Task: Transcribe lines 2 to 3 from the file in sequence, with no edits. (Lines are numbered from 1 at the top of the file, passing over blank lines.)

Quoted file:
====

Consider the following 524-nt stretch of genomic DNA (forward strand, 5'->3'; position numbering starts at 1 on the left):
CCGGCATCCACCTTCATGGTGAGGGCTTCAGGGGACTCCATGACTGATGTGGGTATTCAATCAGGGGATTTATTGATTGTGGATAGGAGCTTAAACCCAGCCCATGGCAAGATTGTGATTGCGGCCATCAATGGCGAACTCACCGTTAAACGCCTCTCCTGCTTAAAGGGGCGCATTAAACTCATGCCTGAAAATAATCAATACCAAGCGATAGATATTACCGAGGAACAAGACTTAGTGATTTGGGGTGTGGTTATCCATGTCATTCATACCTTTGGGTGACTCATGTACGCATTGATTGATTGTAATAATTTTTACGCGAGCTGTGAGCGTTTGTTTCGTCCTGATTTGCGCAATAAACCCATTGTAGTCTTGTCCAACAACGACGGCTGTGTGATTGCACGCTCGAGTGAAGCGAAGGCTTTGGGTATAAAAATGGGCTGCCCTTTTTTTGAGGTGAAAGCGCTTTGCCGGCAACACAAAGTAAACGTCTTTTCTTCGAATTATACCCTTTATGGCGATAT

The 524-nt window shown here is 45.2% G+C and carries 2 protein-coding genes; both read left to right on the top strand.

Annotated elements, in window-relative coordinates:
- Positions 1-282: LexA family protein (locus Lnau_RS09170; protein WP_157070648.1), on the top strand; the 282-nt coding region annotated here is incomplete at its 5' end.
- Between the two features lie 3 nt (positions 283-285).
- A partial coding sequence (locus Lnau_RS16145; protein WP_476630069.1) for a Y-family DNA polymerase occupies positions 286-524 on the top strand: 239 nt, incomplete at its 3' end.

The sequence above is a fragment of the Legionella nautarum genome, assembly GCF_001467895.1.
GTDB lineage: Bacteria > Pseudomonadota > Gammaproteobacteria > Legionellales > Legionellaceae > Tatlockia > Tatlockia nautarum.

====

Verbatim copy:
CCGGCATCCACCTTCATGGTGAGGGCTTCAGGGGACTCCATGACTGATGTGGGTATTCAATCAGGGGATTTATTGATTGTGGATAGGAGCTTAAACCCAGCCCATGGCAAGATTGTGATTGCGGCCATCAATGGCGAACTCACCGTTAAACGCCTCTCCTGCTTAAAGGGGCGCATTAAACTCATGCCTGAAAATAATCAATACCAAGCGATAGATATTACCGAGGAACAAGACTTAGTGATTTGGGGTGTGGTTATCCATGTCATTCATACCTTTGGGTGACTCATGTACGCATTGATTGATTGTAATAATTTTTACGCGAGCTGTGAGCGTTTGTTTCGTCCTGATTTGCGCAATAAACCCATTGTAGTCTTGTCCAACAACGACGGCTGTGTGATTGCACGCTCGAGTGAAGCGAAGGCTTTGGGTATAAAAATGGGCTGCCCTTTTTTTGAGGTGAAAGCGCTTTGCCGGCAACACAAAGTAAACGTCTTTTCTTCGAATTATACCCTTTATGGCGATAT

The 524-nt window shown here is 45.2% G+C and carries 2 protein-coding genes; both read left to right on the top strand.